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Efficacy and Safety of Electroacupuncture for Pain Control in Herpes Zoster: A Systematic Review and Meta-Analysis
Introduction. Herpes zoster is caused by the reactivation of the latent varicella-zoster virus, which leads to acute pain that may disturb routine activities and affect patients’ quality of life. Electroacupuncture (EA) has been commonly used for treating herpetic pain in clinical treatment. However, no relevant studies have been performed to evaluate the efficacy and safety of EA for acute control in herpetic neuralgia patients. The purpose of the current study was to conduct a systematic review and meta-analysis to address the deficiencies of the current research. Methods. Three English (PubMed, Cochrane Library, and Web of Science) and four Chinese (China National Knowledge Infrastructure (CNKI), Chinese Biomedical Literature database (CBM), Wan-fang database, and the Chinese Scientific Journals Full-text Database (VIP)) were comprehensively searched from inception to 31 December 2021. Two independent reviewers evaluated the retrieved data based on the eligibility criteria in advance. In addition, the Cochrane Risk of Bias Tool was used to assess the methodological quality of the included studies. Outcome indexes in this study included the visual analog scale, the time to cessation of pustules, the time to scabs, the time to rash healing, adverse reactions, and the incidence of postherpetic neuralgia. Sensitivity and subgroup analyses were also performed to evaluate the intervention effect specifically. In addition, publication bias was analyzed. Results. Six randomized controlled trials (167 participants in the experimental groups and 174 participants in the control groups) were identified as reporting the application of EA for acute herpes zoster pain and were included in this study. The results from our meta-analysis revealed that EA was superior to control treatment according to visual analog scale, the time of rash healing, and the incidence of postherpetic neuralgia. However, in terms of the time to cessation of pustules, scabs, and adverse reactions, the results showed that EA compared with the control group showed no significant difference. In addition, subgroup analyses indicated that 2/100 Hz-EA has more significant effects on herpetic pain. Sensitivity analyses revealed that the results of EA for acute pain control and the rash healing time in herpetic neuralgia patients were stable. However, a publication bias was observed. Conclusion. Our meta-analysis results showed that EA could offer certain advantages in treating acute pain in herpetic neuralgia patients. However, small sample sizes, heterogeneity in study design, and variable methodological quality weaken these inferences. In addition, weak evidence was found for the safety of EA.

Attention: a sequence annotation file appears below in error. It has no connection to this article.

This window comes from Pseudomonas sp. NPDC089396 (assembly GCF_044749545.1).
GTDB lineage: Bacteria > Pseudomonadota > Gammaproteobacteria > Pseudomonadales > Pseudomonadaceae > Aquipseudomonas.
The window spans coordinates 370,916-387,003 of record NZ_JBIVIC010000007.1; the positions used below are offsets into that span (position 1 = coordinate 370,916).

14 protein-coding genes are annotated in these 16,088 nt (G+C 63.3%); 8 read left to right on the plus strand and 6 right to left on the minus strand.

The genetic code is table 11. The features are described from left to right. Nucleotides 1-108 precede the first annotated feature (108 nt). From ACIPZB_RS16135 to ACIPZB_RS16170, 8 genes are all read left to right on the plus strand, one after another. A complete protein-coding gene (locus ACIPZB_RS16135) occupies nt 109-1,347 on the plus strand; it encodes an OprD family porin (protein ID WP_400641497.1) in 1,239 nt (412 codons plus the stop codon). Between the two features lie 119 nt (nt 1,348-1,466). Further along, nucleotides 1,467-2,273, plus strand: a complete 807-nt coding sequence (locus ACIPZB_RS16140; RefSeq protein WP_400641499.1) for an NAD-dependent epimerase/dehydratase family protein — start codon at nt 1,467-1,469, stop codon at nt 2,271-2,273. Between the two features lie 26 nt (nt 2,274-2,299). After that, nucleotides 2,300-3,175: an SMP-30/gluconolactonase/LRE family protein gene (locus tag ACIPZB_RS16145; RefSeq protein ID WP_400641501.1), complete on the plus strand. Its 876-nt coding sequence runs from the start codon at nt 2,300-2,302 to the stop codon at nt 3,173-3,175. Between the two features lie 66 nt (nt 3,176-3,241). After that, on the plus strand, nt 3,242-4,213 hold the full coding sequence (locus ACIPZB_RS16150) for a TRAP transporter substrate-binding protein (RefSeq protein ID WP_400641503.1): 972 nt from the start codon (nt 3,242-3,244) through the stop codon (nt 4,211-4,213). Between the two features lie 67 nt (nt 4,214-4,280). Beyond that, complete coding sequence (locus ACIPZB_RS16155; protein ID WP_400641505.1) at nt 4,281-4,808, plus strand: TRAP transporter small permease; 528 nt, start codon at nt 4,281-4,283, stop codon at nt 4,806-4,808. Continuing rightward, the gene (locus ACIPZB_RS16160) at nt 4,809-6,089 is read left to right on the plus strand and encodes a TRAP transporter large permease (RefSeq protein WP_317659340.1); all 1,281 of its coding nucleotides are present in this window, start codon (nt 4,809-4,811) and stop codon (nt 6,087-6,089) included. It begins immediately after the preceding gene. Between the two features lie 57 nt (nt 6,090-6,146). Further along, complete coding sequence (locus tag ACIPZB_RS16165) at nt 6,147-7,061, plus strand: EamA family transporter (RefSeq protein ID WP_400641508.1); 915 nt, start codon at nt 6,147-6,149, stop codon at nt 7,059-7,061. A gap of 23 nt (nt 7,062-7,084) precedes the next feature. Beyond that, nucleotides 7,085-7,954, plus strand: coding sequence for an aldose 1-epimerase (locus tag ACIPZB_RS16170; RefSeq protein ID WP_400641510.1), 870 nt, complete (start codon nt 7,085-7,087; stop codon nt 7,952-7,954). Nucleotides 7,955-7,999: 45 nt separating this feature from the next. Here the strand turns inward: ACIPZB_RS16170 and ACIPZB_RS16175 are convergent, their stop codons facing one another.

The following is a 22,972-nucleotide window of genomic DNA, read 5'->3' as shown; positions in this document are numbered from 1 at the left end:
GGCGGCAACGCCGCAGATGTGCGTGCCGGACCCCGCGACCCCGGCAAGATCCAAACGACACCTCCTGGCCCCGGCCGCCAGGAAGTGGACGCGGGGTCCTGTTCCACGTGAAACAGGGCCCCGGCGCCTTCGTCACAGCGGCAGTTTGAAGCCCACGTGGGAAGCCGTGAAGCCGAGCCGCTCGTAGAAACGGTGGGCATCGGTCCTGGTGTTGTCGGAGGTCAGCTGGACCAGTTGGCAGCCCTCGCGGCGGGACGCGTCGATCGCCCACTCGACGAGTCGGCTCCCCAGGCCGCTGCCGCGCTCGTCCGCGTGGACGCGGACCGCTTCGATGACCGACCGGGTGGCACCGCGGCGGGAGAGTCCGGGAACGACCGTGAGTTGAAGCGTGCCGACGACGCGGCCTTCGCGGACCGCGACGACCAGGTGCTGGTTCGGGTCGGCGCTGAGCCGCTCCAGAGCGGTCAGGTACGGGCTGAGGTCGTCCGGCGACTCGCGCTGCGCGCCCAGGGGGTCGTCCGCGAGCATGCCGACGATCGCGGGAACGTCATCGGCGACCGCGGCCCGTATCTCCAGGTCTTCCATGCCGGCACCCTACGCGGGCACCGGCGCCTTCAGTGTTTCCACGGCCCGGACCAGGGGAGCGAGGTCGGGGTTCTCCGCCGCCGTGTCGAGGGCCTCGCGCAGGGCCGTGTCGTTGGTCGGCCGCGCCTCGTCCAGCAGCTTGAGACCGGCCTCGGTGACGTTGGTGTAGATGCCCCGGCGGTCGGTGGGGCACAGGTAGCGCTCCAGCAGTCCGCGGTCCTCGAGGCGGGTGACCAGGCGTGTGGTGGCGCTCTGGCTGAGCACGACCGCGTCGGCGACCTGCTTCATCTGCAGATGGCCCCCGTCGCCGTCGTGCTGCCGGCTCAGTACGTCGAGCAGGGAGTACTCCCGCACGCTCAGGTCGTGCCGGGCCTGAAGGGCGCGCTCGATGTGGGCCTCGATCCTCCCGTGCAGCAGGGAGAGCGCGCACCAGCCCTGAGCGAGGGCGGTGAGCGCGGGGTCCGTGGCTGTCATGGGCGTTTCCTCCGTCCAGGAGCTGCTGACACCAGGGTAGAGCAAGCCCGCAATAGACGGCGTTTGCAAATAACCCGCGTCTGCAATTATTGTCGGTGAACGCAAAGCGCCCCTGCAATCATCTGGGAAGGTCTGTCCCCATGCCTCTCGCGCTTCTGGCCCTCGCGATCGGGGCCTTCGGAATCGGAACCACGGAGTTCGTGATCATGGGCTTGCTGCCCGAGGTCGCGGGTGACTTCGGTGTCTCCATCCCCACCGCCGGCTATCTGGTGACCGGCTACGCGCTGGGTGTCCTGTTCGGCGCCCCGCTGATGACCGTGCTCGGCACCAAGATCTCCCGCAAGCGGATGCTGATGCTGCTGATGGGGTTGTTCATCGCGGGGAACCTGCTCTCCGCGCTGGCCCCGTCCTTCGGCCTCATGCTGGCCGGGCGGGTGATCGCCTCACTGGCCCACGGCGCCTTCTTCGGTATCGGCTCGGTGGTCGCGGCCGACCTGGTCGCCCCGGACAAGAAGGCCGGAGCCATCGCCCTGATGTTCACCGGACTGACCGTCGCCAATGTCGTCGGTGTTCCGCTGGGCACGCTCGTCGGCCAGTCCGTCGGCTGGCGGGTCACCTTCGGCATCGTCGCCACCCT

Acute herpes zoster pain is a feared disease caused by reactivation of the latent varicella-zoster virus located in the spinal or cranial sensory ganglia and usually occurs decades after the primary infection. It is mainly characterized by burning, shooting (like an electric shock), or intolerable pruritus in constant association with the outbreak of vesicular skin rash. [1–3] Moreover, these symptoms can severely influence the physical and mental health of patients, as well as their quality of life. An early study shows that herpes zoster commonly occurs in older patients, and herpes zoster-associated mortality increases with age.  Currently, early treatment with antiviral drugs such as acyclovir and vidarabine shortens the duration of skin lesions related to herpes zoster.  In terms of acute pain control in herpetic neuralgia patients, there is still no good management for treating this condition. Although nonsteroidal anti-inflammatory drugs (NSAIDs), antidepressants, and sympathetic nerve blockers are used to manage herpetic neuralgia, these treatments do not permanently alleviate severe pain.  But these drugs, even though effective, have more troubling adverse effects. In addition, early aggressive therapy is an important step forward for preventing postherpetic neuralgia. [7, 8] Therefore, developing new therapeutic strategies for treating acute pain in herpetic neuralgia patients is urgently needed.